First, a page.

Rage flared suddenly in Jace’s icy eyes. “By the Angel, every time we capture one of you bastards, you claim you know where Valentine is. Well, we know where he is too. He’s in hell. And you—” Jace turned the knife in his grasp, the edge sparking like a line of fire. “You can join him there.”
Clary could take no more. She stepped out from behind the pillar. “Stop!” she cried. “You can’t do this.”
Jace whirled, so startled that the knife flew from his hand and clattered against the concrete floor. Isabelle and Alec turned along with him, wearing identical expressions of astonishment. The blue-haired boy hung in his bonds, stunned and gaping.
It was Alec who spoke first. “What’s this?” he demanded, looking from Clary to his companions, as if they might know what she was doing there.
“It’s a girl,” Jace said, recovering his composure. “Surely you’ve seen girls before, Alec. Your sister Isabelle is one.” He took a step closer to Clary, squinting as if he couldn’t quite believe what he was seeing. “A mundie girl,” he said, half to himself. “And she can see us.”
“Of course I can see you,” Clary said. “I’m not blind, you know.”
“Oh, but you are,” said Jace, bending to pick up his knife. “You just don’t know it.” He straightened up. “You’d better get out of here, if you know what’s good for you.”
“I’m not going anywhere,” Clary said. “If I do, you’ll kill him.” She pointed at the boy with the blue hair.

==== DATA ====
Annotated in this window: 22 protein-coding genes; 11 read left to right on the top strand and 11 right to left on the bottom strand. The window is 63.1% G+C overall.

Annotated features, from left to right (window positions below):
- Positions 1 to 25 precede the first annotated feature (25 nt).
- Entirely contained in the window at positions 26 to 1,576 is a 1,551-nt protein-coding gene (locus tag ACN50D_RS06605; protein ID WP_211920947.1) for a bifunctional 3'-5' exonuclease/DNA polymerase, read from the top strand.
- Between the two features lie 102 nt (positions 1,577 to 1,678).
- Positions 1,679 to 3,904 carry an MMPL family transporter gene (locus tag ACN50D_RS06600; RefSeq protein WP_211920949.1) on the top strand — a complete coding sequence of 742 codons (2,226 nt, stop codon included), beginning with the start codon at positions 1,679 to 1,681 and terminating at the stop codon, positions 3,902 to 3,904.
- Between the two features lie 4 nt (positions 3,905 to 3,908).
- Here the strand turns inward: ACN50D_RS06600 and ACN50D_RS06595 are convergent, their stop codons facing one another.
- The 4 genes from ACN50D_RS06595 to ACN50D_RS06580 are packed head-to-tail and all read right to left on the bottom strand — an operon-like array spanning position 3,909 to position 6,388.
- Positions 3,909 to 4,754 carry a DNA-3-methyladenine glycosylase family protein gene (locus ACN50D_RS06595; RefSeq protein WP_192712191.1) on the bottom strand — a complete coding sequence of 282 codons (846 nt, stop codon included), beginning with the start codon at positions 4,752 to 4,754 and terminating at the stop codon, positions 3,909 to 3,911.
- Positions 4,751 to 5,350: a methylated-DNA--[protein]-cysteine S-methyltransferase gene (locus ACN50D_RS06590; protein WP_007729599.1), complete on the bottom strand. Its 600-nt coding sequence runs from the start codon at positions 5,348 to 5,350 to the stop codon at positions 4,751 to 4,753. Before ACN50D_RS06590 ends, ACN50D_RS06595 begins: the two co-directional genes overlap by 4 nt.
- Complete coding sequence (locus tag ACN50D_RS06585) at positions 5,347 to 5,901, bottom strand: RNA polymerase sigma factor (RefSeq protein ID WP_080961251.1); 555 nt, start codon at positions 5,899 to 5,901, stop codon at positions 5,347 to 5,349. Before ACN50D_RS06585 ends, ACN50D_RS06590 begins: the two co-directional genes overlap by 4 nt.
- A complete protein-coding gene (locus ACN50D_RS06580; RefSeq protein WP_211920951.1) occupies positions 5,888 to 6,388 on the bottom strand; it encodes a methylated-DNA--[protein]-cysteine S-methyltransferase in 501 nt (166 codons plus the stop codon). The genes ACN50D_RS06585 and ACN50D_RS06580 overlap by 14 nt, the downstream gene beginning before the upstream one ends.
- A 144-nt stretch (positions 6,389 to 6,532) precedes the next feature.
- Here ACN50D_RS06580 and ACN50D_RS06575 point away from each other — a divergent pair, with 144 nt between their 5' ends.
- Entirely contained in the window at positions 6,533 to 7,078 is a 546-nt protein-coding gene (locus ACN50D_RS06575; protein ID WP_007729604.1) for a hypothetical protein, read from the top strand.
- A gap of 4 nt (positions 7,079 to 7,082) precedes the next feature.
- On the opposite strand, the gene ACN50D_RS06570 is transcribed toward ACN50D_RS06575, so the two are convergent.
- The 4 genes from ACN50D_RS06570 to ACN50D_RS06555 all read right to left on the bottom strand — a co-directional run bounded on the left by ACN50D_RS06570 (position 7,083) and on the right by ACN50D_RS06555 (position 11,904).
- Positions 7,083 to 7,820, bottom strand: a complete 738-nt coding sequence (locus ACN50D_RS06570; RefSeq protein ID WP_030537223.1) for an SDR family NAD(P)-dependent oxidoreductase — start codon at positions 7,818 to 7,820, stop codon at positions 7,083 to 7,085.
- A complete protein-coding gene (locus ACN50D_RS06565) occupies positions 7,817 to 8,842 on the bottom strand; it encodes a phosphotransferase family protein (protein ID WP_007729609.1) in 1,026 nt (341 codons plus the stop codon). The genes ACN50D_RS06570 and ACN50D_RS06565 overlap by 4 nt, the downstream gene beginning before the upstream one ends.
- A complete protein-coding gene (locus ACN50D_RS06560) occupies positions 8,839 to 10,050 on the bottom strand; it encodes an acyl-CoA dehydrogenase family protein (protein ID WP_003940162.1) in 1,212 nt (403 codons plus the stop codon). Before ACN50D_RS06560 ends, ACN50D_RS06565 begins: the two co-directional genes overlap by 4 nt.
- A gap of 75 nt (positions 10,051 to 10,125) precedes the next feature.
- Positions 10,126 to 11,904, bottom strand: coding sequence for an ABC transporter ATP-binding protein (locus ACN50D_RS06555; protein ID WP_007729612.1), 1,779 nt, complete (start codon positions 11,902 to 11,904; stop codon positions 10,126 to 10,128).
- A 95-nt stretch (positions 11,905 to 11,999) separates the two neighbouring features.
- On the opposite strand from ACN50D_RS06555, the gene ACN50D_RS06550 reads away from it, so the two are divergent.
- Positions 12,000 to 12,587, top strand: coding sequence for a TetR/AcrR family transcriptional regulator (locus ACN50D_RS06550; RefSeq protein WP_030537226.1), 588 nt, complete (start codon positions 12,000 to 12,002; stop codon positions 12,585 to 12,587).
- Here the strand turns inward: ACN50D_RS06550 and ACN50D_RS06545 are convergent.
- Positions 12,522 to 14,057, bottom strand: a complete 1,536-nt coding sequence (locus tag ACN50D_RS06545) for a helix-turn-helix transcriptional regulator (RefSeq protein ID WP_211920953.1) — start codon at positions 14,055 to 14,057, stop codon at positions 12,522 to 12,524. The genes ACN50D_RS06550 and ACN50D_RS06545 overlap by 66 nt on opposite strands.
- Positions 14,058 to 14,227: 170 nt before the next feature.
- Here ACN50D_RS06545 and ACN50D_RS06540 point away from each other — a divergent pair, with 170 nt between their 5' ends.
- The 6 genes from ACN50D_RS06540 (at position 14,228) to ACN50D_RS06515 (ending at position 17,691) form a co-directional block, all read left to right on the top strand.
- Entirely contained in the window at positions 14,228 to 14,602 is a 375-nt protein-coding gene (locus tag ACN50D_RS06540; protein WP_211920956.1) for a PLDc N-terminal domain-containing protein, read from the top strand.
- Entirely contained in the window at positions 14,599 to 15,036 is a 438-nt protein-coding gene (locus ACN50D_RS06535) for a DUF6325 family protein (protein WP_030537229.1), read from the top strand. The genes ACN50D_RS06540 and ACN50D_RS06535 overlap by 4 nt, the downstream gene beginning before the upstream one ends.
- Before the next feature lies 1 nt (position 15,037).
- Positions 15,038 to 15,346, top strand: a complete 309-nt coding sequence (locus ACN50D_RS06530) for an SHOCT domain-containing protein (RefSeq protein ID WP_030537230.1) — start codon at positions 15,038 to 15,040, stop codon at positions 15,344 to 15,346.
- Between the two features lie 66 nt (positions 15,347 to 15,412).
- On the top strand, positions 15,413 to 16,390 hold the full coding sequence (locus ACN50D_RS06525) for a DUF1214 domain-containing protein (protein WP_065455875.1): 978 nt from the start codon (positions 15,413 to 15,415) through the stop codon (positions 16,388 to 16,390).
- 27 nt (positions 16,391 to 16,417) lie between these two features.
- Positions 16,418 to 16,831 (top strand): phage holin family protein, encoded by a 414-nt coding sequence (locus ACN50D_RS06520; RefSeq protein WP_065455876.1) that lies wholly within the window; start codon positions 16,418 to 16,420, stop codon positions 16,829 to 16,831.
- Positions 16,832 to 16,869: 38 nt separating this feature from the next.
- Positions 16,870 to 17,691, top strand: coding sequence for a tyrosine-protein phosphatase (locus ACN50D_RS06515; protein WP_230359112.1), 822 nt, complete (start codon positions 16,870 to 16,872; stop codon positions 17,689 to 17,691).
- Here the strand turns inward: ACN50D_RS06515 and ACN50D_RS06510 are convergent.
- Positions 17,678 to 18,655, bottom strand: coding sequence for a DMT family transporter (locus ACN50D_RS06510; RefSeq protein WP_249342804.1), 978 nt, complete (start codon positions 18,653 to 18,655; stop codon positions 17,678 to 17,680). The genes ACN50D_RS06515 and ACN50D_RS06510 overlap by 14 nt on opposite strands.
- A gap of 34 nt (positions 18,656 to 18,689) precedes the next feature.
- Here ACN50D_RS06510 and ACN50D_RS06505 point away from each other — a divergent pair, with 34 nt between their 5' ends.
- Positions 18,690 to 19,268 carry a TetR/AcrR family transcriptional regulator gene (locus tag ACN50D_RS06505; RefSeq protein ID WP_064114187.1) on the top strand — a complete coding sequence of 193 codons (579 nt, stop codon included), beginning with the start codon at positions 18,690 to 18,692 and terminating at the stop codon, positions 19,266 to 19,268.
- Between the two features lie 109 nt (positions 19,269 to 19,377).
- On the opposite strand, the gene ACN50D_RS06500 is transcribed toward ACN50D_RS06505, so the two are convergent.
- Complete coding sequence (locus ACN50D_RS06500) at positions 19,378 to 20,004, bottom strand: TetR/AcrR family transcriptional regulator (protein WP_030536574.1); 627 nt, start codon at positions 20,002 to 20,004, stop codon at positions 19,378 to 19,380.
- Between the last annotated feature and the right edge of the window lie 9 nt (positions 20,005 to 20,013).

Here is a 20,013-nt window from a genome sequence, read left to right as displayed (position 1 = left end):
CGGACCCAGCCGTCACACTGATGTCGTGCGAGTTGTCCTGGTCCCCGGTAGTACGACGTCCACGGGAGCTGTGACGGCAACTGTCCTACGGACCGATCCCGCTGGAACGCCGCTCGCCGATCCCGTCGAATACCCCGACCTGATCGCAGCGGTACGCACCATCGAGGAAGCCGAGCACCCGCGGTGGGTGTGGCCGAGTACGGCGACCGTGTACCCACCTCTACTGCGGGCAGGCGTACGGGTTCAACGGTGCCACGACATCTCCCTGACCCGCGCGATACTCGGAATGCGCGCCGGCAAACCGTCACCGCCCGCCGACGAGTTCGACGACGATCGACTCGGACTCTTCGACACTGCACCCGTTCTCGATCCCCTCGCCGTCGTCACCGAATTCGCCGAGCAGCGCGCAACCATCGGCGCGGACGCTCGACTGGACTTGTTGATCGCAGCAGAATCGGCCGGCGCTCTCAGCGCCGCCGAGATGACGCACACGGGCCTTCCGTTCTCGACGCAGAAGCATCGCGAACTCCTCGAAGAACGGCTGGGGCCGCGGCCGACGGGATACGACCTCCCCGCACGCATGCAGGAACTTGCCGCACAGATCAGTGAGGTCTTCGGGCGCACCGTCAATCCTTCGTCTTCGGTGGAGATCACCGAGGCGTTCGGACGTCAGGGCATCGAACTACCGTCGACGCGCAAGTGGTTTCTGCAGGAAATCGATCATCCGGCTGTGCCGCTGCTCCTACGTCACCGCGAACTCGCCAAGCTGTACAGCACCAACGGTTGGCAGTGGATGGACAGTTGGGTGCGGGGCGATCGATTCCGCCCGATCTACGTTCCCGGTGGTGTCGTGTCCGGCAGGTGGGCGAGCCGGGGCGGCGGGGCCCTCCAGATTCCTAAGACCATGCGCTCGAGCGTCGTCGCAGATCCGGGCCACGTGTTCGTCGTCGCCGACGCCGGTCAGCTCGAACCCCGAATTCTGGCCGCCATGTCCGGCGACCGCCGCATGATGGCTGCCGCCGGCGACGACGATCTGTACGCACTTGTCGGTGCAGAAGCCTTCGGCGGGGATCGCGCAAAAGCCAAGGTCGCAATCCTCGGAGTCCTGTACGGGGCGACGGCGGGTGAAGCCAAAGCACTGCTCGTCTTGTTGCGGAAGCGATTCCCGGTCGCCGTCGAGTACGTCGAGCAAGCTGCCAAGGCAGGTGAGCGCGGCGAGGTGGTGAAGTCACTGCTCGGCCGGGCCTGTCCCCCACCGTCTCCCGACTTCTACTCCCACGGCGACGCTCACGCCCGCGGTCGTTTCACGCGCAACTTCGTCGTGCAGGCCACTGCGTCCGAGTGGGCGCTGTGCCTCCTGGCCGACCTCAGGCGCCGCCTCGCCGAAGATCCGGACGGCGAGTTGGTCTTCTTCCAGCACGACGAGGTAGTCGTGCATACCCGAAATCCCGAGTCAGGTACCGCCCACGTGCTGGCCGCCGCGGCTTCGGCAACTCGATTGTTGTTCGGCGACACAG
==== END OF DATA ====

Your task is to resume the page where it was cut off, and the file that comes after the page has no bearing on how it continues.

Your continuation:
“That’s true,” admitted Jace, twirling the knife between his fingers. “What do you care if I kill him or not?”
“Be-because—” Clary spluttered. “You can’t just go around killing people.”
“You’re right,” said Jace. “You can’t go around killing people.” He pointed at the boy with blue hair, whose eyes were slitted. Clary wondered if he’d fainted. “That’s not a person, little girl. It may look like a person and talk like a person and maybe even bleed like a person. But it’s a monster.”
“Jace,” said Isabelle warningly. “That’s enough.”
“You’re crazy,” Clary said, backing away from him. “I’ve called the police, you know. They’ll be here any second.”
“She’s lying,” said Alec, but there was doubt on his face. “Jace, do you—”
He never got to finish his sentence. At that moment the blue-haired boy, with a high, yowling cry, tore free of the restraints binding him to the pillar, and flung himself on Jace.
They fell to the ground and rolled together, the blue-haired boy tearing at Jace with hands that glittered as if tipped with metal. Clary backed up, wanting to run, but her feet caught on a loop of wiring and she went down, knocking the breath out of her chest. She could hear Isabelle shrieking. Rolling over, Clary saw the blue-haired boy sitting on Jace’s chest. Blood gleamed at the tips of his razorlike claws.
Isabelle and Alec were running toward them, Isabelle brandishing the whip in her hand. The blue-haired boy slashed at Jace with claws extended. Jace threw an arm up to protect himself, and the claws raked it, splattering blood. The blue-haired boy lunged again—and Isabelle’s whip came down across his back. He shrieked and fell to the side.